I’ve owned a lot of bags over my photography and video production career, and as someone who travels a lot carrying a backpack when walking or biking, I’d like to point out a few things backpack designers and manufacturers should consider.
Designers and manufacturers have the expertise, skill, and as the French would say, the “savoir faire” to make the best quality bags, but perhaps they think mostly about the bag’s production and not about the person using the bag. I believe the photography community would be in a better place if they did. So, here are the points I’d like to cover:
Not Just Cameras and Lenses
Firstly, bags usually carry camera gear, tablets, and laptops. The camera and lenses are usually well-looked after with padding all around, with dividers, and in some cases, some additional padding. The lenses are an investment, and we’re grateful for the time, effort, and thought that went into adding all this padding. Thank you.
But the laptops are usually slid in to fill the space between the actual bag and the wearer’s back.
This works ok, and I suppose it is the most logical solution, but if you observe most photographers, you’ll see a sense of nervousness whenever they have to take the bag off their back and place it on the ground. They’re putting down what could be more than $10,000 worth of gear all carried in this protective casing. For me, one of the most important pieces of artillery is my MacBook Pro, which doesn’t always get the best padding. And it’s one of the most expensive pieces of equipment we use as creatives.
To say it differently, when taking off the bag and putting it on the ground, it’s always a panic whether you’ll put it down softly enough not to hurt the laptop.
The bags are usually designed to carry the laptop, but the laptop is unfortunately allowed to slide right down to the bottom of the bag. I’m not sure why; maybe it’s to save costs or not easy to do, but it must be possible to have this laptop pocket lifted from the ground. It can either have padding, or the pocket can be stitched higher on the bag.
The solution is to have a space between the laptop and what will become the floor every time we put it down. There is no reason for it to be flush with the ground. Some added padding between the laptop and the floor will also be an excellent addition to any bag made for creators.
Not Just for Walking
Secondly, when riding a bike, our backs are usually arched, and this also arches the bag with the laptop sandwiched in-between, and it surely puts a lot of pressure on the laptop. It must be possible to harden the laptop sleeve between the wearer’s back and the laptop. It would be even better if it was shaped to better accommodate the back.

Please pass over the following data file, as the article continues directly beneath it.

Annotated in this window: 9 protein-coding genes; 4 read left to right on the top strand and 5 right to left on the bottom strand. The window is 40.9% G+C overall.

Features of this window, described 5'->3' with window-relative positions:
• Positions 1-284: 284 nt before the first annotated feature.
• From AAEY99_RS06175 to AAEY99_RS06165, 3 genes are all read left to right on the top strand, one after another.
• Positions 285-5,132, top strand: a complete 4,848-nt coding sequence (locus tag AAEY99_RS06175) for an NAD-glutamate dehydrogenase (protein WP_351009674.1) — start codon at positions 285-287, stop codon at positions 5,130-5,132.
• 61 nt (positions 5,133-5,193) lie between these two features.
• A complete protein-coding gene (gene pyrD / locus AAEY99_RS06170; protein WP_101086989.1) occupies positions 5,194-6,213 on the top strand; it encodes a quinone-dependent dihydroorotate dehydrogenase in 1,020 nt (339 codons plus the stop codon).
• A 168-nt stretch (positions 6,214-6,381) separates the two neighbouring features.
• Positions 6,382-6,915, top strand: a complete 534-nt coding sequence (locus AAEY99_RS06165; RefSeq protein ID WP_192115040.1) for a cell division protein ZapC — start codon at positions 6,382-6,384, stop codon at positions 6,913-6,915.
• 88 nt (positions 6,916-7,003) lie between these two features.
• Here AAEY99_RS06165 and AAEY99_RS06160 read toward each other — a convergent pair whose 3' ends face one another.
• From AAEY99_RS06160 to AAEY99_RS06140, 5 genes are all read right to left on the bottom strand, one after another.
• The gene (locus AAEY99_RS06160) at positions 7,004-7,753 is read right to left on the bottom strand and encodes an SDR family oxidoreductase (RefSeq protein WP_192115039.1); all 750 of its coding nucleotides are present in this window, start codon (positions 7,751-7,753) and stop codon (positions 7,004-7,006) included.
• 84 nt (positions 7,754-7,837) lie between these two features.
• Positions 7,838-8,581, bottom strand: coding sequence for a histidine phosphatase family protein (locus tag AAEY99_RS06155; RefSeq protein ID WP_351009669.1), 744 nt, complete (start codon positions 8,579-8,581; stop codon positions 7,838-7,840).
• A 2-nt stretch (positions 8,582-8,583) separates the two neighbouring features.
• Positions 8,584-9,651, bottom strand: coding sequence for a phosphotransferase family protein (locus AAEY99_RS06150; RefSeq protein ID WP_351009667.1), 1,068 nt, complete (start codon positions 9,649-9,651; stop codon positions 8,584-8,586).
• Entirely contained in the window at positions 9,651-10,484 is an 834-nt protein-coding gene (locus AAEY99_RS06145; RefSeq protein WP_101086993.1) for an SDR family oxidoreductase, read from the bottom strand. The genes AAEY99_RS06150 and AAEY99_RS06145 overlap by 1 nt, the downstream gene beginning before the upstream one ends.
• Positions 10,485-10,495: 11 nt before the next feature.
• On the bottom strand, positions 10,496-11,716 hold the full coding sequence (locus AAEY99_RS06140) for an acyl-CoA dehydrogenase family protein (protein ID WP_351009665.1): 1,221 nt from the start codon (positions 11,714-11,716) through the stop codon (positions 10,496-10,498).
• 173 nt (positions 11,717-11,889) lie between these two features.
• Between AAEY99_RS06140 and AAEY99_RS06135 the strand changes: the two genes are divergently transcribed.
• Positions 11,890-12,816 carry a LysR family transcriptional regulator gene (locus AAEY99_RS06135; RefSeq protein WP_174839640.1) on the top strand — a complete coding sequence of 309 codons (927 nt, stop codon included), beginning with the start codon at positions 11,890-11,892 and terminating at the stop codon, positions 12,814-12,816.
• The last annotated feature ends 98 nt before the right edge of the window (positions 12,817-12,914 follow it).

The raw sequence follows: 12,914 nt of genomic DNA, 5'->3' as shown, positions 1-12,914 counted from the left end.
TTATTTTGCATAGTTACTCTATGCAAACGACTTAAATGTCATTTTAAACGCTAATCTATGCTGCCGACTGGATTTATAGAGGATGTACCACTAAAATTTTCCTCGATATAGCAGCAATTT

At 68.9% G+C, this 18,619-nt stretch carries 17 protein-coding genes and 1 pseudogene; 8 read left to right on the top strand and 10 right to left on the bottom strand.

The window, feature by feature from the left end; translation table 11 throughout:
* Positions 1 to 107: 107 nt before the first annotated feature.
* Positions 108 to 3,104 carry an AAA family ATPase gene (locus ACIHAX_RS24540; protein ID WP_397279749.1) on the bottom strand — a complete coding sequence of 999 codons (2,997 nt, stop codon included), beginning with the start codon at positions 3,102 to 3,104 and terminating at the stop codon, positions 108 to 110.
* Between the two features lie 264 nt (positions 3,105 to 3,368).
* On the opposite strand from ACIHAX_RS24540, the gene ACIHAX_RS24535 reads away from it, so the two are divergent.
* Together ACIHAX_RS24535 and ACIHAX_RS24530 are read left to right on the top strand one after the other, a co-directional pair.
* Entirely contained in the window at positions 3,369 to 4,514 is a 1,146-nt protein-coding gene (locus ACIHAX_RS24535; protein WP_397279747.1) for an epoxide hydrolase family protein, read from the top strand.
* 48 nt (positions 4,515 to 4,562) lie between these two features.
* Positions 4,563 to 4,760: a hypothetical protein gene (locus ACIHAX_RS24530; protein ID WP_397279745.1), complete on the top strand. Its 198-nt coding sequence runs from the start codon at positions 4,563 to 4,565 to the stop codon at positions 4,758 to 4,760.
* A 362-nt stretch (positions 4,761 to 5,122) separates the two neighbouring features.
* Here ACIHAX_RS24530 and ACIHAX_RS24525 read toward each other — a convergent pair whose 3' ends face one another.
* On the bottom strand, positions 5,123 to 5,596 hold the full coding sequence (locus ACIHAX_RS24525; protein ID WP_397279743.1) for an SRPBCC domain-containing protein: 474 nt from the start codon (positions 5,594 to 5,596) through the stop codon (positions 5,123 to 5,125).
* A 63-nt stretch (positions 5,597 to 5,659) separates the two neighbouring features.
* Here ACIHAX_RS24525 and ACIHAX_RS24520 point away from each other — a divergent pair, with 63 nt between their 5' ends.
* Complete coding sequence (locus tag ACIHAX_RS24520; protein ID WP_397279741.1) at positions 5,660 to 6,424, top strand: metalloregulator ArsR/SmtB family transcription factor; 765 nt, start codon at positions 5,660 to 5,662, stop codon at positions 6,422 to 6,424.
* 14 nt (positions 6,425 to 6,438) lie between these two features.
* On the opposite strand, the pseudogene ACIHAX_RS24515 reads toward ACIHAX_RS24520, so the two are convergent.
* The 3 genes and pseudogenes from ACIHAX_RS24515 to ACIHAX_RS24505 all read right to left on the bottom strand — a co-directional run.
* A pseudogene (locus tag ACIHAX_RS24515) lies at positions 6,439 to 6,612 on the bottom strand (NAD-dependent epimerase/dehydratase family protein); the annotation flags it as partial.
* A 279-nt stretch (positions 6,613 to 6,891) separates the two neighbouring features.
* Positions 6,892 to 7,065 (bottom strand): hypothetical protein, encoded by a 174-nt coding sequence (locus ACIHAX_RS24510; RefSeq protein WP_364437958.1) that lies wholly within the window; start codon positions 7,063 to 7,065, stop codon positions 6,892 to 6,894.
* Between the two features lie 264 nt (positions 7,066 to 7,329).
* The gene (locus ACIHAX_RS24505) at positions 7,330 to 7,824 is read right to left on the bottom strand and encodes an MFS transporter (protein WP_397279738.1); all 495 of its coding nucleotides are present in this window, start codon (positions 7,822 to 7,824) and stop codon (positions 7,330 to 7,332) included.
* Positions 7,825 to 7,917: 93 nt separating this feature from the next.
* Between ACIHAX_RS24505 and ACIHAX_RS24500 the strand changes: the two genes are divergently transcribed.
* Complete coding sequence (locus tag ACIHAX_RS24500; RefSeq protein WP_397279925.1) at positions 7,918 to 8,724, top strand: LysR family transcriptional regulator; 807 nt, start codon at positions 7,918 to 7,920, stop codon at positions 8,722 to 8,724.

A Bag Should Show What It Is
It goes without saying that a bag that carries expensive gear should remain sturdy when put down. It has to stay upright, have correct posture, and not fall hunched over, without any backbone.
With that said, the best backpack I would consider to do more than what is expected is the Think Tank Street Walker Hard-Drive bag. This bag is stable on the ground. It stands proudly upright and doesn’t need to lean on anyone’s shoulder to live up to its purpose. It’s also water resistant and comes with a cover.
But, the bag is quite big, and with modern day mirrorless cameras, I think it’s not always necessary to use such a big bag, although the bag has saved me thousands of dollars in the past when I slipped into a canal in Venice.
I think the daily bag can be slimmer and that the lenses do not have to stand upright. They can lie flat with the camera, like the 70-200mm or larger lenses already do.
It’s a Statement
The bag itself is a part of our gear, and we go to great lengths to decide which one will best suit our needs. Almost like a camera brand name, it’s a lifestyle decision, one that we will carry around in public. What we want to show the world and how we see ourselves are all subconscious discussions we have when going through all the bags at our local photography store.
My Ideal Bag
- For me, minimal on the outside, although functional is ideal. Square-shaped, sturdy, and dark colors. I like black. So, I’ll choose a black bag.
- Like I mentioned above, it should stand on its own, and I shouldn’t have to look for a wall or table to put it up against.
- Because I use the bag in a city, security is an issue. I would appreciate having the zips on the inside, so the only access to what’s inside is if I actually take it off my back.
- I need to feel at ease with putting the laptop in the bag. This means padding, having a space between the bottom of the bag and the laptop, and a weather-proof seal. I also need to know that when I put it down on something wet that the water won’t move up into the camera and lens container or laptop partition.
- It must be easy to open and close, so I can quickly get access to the camera and lenses whenever I want to.
Just like any piece of gear, a bag is important for our work. It's something we use as much as we do a camera or lens. How it's made plays a massive role in our careers, and we build trust over a period of time. For me, when buying a big bag, it will be a Think Tank bag, but for a bag I'll use on a daily basis, I have no loyalty yet, and like me, I imagine many are in the market for a smaller, quality backpack.
What advice do you have for bag manufacturers? Are you happy with yours, and if anything, what would you change on your bag? Let us know in the comments.